- Plan to spend special time with siblings and be a good listener. If you provide a safe, comfortable environment, they may express their concerns to you.
- When siblings argue, try to remember that typically developing children deserve a life where they, like other children, sometimes misbehave get angry and fight. Try not to intervene with statements like “Leave your brother alone. You are bigger, you are stronger, you should know better. It is your job to compromise.” They are already more likely to feel guilty about their sibling’s developmental needs. Even typical siblings have disagreements from time to time.
- Siblings deserve to have their own personal safety given as much as their brother or sister who has special needs. If they are in vulnerable situations due to aggressive or challenging behaviors, try to provide as much respite time as possible for them. Plan activities that will keep them apart and enable you to give your full attention to only one of them at a time.
- Offer to care for your grandchild with autism so that parents can spend more time together with their other children.
- One child’s special needs should not overshadow another’s achievements and milestones. Celebrate and reinforce the accomplishments of all of your grandchildren.
You may find more information about sibling support groups by calling your local children’s hospital or go online to these sites: http://www.siblingsupport.org/ and http://siblingleadership.org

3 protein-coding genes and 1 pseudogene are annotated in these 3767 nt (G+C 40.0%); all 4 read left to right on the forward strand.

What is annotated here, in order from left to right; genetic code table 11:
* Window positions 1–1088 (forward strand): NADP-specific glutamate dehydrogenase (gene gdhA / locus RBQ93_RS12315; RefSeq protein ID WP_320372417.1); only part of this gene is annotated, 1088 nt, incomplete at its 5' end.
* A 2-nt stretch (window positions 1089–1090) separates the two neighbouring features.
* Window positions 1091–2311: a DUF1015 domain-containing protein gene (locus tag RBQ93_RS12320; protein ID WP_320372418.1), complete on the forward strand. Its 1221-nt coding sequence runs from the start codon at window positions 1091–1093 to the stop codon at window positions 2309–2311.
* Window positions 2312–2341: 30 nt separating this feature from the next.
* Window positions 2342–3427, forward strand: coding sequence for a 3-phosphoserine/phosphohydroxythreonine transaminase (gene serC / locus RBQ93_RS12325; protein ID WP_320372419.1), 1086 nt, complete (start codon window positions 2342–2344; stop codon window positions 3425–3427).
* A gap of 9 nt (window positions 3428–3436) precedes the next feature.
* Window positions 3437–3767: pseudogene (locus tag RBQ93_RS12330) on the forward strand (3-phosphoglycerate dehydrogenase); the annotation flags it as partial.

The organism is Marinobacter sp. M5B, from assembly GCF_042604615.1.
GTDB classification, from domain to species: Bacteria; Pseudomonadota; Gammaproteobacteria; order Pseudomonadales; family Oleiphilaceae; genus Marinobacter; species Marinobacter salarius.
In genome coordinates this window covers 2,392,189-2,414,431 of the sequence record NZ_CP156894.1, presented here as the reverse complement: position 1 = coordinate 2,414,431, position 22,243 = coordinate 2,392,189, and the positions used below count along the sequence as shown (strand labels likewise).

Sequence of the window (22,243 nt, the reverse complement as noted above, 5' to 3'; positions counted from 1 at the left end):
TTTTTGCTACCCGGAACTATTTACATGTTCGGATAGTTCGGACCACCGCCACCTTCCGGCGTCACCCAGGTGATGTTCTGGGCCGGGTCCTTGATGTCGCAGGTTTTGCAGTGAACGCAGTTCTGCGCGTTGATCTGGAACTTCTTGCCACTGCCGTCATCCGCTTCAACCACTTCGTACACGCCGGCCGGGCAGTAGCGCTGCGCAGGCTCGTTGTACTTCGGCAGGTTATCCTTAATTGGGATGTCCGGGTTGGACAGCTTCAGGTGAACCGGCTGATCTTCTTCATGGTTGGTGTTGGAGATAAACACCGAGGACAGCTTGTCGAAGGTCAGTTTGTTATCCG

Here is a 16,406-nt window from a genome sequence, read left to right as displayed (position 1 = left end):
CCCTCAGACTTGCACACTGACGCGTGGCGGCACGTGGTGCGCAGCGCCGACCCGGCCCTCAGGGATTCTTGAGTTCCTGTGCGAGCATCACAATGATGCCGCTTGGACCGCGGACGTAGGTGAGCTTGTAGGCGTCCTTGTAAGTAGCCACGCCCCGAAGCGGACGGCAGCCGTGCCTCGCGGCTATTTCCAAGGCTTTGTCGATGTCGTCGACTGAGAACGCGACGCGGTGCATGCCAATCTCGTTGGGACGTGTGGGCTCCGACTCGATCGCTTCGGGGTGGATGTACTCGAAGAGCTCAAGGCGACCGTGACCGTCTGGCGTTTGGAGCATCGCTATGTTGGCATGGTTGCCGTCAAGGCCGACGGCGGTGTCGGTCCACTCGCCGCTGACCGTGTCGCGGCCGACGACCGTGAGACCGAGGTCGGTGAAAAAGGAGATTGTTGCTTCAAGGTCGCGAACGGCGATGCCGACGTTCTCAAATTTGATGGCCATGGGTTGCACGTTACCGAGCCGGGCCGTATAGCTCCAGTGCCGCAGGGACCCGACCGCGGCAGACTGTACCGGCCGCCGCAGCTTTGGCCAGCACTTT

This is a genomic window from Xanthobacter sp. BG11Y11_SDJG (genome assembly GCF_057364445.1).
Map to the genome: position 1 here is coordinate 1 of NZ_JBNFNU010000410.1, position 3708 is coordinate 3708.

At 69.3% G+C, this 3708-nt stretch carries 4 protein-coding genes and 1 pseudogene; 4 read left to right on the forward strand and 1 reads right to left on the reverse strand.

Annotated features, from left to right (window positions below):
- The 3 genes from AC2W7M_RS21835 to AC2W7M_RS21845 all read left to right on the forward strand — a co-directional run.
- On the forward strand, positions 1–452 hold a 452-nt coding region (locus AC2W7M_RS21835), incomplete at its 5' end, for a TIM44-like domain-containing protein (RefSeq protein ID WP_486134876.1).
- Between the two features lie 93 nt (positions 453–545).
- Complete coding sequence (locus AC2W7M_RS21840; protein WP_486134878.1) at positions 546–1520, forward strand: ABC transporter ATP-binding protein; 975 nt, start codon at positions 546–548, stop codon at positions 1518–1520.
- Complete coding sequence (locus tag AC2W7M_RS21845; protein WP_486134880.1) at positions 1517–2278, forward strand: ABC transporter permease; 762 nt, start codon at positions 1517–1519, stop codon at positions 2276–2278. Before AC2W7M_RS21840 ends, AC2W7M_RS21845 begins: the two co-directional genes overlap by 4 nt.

Apps To Share With Grandchildren
Making Learning Fun
Helping kids to make their own snacks builds confidence! Here are some fun recipes that are sure to tickle their taste buds. All of the recipes are pictorial recipes. Print the recipe and have your grandchildren prepare the recipe by following pictures.
This has a collection of free visual recipes and other resources to help teach cooking skills to individuals with disabilities at home or in a special education classroom.
A New Great Amusement Park
This new park has been specifically designed to meet the needs of children with Autism Spectrum Disorders. It may be a great vacation destination for your grandchildren because it is close to other kid friendly places.
Now is the perfect time to sort through cupboards, drawers and closets. Most of us have collectibles and other worthwhile items that our children do not want. Donations to the Grandparent Autism Network are tax-deductible. Create more space for all the fabulous things that you love AND benefit grandparents and their families affected by autism.
All donated items are sold through our e-Bay for Charity store, raising money to support our programs, services and websites. We welcome donated goods such as:
- New unwanted gifts
- Collectibles, Home Accessories, Craft Items
- New Clothing, Shoes and Handbags
- Fine, Vintage and Costume Jewelry
- Mobile Phones, Tablets and Laptops
You can mail or drop off donations for GAN at the store located at 23785 El Toro Road, #103, Lake Forest, CA. Contact us at email@example.com for possible pickup options in Orange County, CA and for tax-donation forms.
Donations are tax-deductible to the extent allowed by law.
Tax ID# 20-5230144